This has little to do with playwrighting or children’s theatre. I didn’t ask KMR Scripts if it was okay for me to write about this– but I’m just going to go ahead and do it. In a way, EVERYTHING affects my playwrighting, so….
I grew up in the shadow of a Track star. My older brother, Jeff, was a really good runner in High School. He won races and broke records. His nickname was RATS (backwards for STAR). I would see him get up and go running in the mornings, I’d see him win his races at Track and Cross Country meets. He got a scholorship to run in college. He was right below Dad in my eyes (who, in turn, was right below God). I listened to ever word he told me about running and training.
“Don’t smoke.” “Don’t do drugs.” “Thee weeks to build it– 3 days to lose it.” “Fartlek.” “Attack the hill.” “You’re only hurting yourself.”
I remember getting up before school and meeting a neighborhood buddy to run 4-5 miles each morning during Jr High school. I remember being bored on a hot (for northern Indiana) afternoon and running the 5-6 miles to our church and back, just for something to do. I remember countless runs along countless country roads during my High School years. I was on the Cross Country squad in the Fall and I was a hurdler, high jumper, and mile/2 mile relay leg during Track season.
Then during my college years, I transformed into a casual runner. I played a lot of racquetball, basketball, and swimming, so I only went running when I found myself lacking in physical activity– or getting ready for a 5K or 25K road run. I could go a month without running and jump into a 25K run. I didn’t win– but I didn’t walk any of it and I wasn’t last. At 6 feet- one inches, I weighed about 165 lbs.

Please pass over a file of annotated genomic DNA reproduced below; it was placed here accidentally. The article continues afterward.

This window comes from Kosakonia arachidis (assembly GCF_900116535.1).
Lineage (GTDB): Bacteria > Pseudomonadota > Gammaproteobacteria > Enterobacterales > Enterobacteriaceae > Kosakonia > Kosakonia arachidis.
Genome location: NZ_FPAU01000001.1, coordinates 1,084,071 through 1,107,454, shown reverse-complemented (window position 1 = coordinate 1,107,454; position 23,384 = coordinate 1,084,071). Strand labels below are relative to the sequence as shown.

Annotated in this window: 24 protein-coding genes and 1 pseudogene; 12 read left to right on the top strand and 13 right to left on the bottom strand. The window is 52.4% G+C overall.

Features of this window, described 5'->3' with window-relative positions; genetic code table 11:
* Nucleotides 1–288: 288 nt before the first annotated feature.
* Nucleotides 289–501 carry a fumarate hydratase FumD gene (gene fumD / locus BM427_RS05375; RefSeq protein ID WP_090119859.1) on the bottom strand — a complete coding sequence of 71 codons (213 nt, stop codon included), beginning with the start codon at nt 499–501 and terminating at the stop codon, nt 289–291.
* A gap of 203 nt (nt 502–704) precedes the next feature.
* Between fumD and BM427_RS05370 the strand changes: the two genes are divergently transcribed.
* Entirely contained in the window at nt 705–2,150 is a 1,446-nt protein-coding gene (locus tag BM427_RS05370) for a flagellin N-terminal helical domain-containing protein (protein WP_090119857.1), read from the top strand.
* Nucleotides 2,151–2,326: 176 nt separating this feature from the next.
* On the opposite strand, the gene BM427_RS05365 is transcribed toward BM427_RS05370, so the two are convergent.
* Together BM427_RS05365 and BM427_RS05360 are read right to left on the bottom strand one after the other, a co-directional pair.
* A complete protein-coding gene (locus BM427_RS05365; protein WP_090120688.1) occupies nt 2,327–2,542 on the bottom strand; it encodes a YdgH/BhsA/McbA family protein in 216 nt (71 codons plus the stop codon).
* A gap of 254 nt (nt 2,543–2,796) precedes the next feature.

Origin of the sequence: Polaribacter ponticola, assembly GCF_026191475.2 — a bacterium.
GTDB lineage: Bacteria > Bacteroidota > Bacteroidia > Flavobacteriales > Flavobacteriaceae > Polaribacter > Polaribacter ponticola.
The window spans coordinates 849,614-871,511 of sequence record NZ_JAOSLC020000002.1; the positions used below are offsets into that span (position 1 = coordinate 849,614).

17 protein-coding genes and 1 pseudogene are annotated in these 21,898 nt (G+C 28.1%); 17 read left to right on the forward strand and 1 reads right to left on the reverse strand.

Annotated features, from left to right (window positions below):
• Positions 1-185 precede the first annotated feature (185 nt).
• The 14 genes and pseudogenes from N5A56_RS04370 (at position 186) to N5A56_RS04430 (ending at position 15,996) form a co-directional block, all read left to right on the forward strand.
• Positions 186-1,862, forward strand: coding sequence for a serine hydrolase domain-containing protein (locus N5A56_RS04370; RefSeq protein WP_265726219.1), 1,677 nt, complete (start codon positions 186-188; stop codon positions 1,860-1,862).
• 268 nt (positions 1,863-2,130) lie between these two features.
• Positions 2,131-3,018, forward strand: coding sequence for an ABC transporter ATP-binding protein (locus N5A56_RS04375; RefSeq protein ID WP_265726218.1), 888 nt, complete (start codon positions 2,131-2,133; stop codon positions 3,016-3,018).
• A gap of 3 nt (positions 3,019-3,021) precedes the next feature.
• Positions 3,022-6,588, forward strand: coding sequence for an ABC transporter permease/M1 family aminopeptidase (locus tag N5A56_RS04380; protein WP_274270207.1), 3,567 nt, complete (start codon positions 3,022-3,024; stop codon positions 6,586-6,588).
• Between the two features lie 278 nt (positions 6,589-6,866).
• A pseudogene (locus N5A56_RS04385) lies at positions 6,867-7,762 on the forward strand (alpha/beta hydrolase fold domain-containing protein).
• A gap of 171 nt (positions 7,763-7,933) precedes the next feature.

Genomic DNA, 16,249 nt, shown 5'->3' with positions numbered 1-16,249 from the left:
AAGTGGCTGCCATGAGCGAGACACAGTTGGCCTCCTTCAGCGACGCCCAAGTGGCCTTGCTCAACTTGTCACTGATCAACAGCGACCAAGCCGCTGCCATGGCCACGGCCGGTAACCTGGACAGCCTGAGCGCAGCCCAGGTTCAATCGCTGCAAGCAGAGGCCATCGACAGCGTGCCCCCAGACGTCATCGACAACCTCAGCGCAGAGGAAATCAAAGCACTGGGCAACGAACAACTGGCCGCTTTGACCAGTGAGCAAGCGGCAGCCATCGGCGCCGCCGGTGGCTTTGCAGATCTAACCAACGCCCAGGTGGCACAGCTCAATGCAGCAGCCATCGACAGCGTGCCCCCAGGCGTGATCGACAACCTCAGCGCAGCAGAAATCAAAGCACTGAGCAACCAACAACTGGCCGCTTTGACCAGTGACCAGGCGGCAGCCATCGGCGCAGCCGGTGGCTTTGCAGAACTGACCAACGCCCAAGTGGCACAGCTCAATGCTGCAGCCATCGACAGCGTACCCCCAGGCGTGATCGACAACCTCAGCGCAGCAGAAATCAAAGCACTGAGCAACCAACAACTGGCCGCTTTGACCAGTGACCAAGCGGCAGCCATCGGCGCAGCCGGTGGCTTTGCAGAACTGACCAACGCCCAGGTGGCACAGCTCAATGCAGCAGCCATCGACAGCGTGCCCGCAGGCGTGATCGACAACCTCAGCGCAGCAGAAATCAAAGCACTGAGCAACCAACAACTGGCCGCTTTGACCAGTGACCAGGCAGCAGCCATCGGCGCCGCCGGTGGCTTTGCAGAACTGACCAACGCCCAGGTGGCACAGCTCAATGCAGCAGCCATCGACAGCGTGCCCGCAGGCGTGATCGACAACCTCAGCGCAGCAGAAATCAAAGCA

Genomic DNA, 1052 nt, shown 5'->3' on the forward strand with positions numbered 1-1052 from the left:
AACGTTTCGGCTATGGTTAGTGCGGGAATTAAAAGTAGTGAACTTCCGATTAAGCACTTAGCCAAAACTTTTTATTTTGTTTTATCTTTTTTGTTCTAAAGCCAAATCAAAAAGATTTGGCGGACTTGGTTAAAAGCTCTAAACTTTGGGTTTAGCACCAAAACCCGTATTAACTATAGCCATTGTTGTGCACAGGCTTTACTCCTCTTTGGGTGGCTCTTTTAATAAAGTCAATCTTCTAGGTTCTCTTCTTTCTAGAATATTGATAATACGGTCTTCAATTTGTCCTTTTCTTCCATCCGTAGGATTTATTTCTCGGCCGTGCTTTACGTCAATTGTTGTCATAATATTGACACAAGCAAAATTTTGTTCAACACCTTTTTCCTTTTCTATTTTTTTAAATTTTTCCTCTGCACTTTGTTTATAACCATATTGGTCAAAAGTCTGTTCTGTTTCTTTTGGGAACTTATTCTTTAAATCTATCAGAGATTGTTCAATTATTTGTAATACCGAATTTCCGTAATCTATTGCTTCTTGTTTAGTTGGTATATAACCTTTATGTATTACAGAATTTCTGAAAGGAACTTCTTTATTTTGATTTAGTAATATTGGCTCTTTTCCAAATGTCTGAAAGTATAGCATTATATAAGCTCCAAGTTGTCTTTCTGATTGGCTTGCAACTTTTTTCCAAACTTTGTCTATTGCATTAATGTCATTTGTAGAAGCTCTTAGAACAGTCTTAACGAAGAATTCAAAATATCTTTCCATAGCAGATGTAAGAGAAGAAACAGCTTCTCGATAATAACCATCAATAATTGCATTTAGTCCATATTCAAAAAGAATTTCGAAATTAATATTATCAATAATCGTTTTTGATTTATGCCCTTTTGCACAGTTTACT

After college, I was performing all the time and that keeps you in great shape. I hit thirty and with that came the obligatory “spare tire” around the gut (I had gained perhaps 20 lbs since my college days– so it wasn’t THAT bad). I couldn’t afford to join a gym, so the easiest exercise I could manage was, again, running. Running through downtown Wichita was nothing like running the country roads of Indiana or Missouri. It was there that I heard the words that still ring in my ears to this day. Of all my running memories, this is the one that I remember, this is the one that made me stop running: “Yeah, you run off that gut, fatso!”
I haven’t run since. Until today.
Poor, poor, pitiful me.
I’m now up to 230 lbs. High blood pressure, high cholesterol– ‘course those are mostly due to my heredity. I tried dealing with them through execise and diet– but nothing helped but prescriptions. I don’t do much physical activity. I’ll play basketball or four-square with the kids– but that’s about it. I sit at a computer all day long.
I’m experiencing the usual “blahs” that fifty year-old guys have: chronic fatigue, chronic sleep deprivation, minor depression, lethargy, winded just by walking up stairs. I’m a joy to be around. Ha.
Within the last year or so, I started thinking about running again. I have a cousin, Chris, that I remember ran during Jr high/high school years. He was the most dedicated runner I ever met– though he wasn’t a “star.” He ran his butt off. Forty years later, he’s still running. He has the same heredity as I. I’ve even begun dreaming about running. That tells me that I should begin running again. So, today I did.
Every day I run, I’ll be entering a post. Partly to motivate me to run (you’ll know if I slack off), and partly to help me get new memories stuck in my head so I can forget the one I have now.
Tuesday, August 30, 2011 6:30 am
Ran the neighborhood loop (1 mi). I say ran– I ran/walked. Actually, I walked/ran. Ha. I could feel the old feelings of muscles working, balance centering, rhythmic breathing, etc. Afterwards, I felt the tingle in my muscles and my feet as though they were saying, “Oh, I remember this!” The 5-10 people I passed in their yards or in cars all waved politely or said “good morning.” I think this is a good neighborhood to start up in again.
Cousin Chris, and Coach Sellers (my ol’ track coach) would be proud.